Monday, 7 January 2013

The End of Relational Policy Making

A great myth has built up regarding what academics call “neo-liberalism”, and what proper people call “the last thirty years”, namely that it has been the era of small government and shrinking the state. Although the government no longer runs businesses or attempts to maintain full employment, throughout this period the state spent more and more of the national income on other activities. Over time this has moulded our perception of what governments should do and how they should do it. In this post I’m going to show you how the financial crash of 2008 changed the game in ways that we have not yet grasped.

First up, some facts. Look at page 3 of this Institute for Fiscal Studies report. That graph at the bottom shows you the dirty secret of Thatcherism. In nine out of the eleven years she was in power she increased public spending faster than the rate of inflation. The state was far bigger when she left office than when she began. John Major increased it by even more, only managing a cut in one of his seven years. And of course, as you would expect, in the Blair years you can see year on year increases that are simply astronomical. I would guess that very few (if any) readers of this blog have a political memory of a time when public spending was consistently falling.

The extra spending has been used on public services, primarily health and education, and on social security, which includes state pensions, income support (tax credits) and benefits. We have become used to discussing policy in these areas in relational terms, by which I mean we think about which groups of people do better than others as a result of a policy change. When policy is made, it is designed to make these relational changes ‘fair’*.

To understand what I mean, consider Gordon Brown’s 10p tax fiasco. The original policy was a cut in the basic rate of income tax from 22% to 20%, which was paid for by abolishing a lower rate of 10% that was charged on the first proportion of a person’s income (follow this link for more details). The effect was a tax rise on those with low incomes and a tax cut on those with average earnings. It caused political uproar, as Gordon Brown’s own party lined up to condemn what they saw as an attack on the poor.

The significance of this example is in the eventual solution. Instead of reversing the policy, a huge amount of extra money was found to compensate those who lost out as a result of it. It is a classic example of how political problems which are the result of seeing policy in relational terms were solved by increasing public spending. The political pressure was to ensure nobody lost out, not to balance the books. I would argue that this is typical of the thinking of the last thirty years, the introduction and abolition of the poll tax being another good example.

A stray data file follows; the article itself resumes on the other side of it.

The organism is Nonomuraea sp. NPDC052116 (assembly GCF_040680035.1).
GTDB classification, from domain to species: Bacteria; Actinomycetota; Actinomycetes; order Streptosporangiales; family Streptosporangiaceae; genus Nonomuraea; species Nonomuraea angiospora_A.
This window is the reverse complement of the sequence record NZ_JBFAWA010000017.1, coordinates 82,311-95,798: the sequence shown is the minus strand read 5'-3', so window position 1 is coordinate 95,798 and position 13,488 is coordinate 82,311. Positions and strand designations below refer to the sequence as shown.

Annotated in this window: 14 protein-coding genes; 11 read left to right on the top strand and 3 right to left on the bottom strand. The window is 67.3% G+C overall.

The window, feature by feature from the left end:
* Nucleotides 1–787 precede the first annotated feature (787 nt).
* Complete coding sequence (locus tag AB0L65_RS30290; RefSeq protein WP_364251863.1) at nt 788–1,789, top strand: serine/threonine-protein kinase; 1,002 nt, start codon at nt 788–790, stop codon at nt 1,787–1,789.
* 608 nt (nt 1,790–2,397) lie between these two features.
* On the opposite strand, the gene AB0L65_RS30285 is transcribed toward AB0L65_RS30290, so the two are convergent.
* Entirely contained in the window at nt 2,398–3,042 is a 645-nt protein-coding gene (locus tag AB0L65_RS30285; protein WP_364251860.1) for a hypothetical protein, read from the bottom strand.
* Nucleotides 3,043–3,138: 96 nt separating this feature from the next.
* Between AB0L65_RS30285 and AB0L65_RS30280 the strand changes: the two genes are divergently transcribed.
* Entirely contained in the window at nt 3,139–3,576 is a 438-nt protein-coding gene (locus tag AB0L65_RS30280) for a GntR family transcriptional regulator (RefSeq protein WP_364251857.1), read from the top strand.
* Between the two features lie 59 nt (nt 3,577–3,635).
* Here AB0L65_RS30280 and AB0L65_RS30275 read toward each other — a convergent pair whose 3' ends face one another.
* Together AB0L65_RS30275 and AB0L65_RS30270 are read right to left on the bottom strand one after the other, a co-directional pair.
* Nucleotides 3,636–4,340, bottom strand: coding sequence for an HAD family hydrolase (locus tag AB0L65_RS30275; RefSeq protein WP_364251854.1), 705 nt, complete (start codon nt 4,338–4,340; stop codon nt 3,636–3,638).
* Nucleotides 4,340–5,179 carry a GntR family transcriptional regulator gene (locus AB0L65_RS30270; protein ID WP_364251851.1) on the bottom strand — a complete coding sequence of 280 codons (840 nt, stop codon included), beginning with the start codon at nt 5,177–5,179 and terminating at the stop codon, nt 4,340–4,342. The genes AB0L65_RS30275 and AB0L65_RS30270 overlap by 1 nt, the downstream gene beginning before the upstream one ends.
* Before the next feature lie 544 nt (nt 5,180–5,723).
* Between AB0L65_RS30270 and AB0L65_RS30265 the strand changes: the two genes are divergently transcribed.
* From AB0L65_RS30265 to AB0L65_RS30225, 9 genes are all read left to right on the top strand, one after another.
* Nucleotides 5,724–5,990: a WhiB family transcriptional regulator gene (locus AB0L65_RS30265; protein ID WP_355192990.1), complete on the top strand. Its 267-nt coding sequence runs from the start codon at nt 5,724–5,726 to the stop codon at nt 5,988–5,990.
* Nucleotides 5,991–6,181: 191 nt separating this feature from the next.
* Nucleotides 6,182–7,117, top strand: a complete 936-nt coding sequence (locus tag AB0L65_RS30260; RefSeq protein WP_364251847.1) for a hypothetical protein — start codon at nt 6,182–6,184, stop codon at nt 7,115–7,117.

The astute amongst you will see the problem. After the 2008 crash there is no money left to continue in this fashion. Policy changes will now create uncompensated losers. The recent removal of child benefit from high earners is a good example. A family with one earner who takes home £60,000 gets nothing, while a family with two earners, each taking home £49,000 get the full benefit, despite having a much higher household income. The single earner families will not have this unfairness made up to them. All things considered that is a pretty minor injustice, as they are the richest in society, and they can cope. As austerity begins to really bite, there will be examples like this which are far more painful. Imagine if the government was faced with a re-run of the poll tax riots, but did not have the money to reverse the policy. The age of relational policy making is over, and I’m not convinced that we the public are ready for this new reality. 

*Update: When George Osborne says "we're all in this together", he is trying to convince you that he is meeting this relational definition of fairness in policy making. I'm arguing that this will prove difficult if not impossible.  

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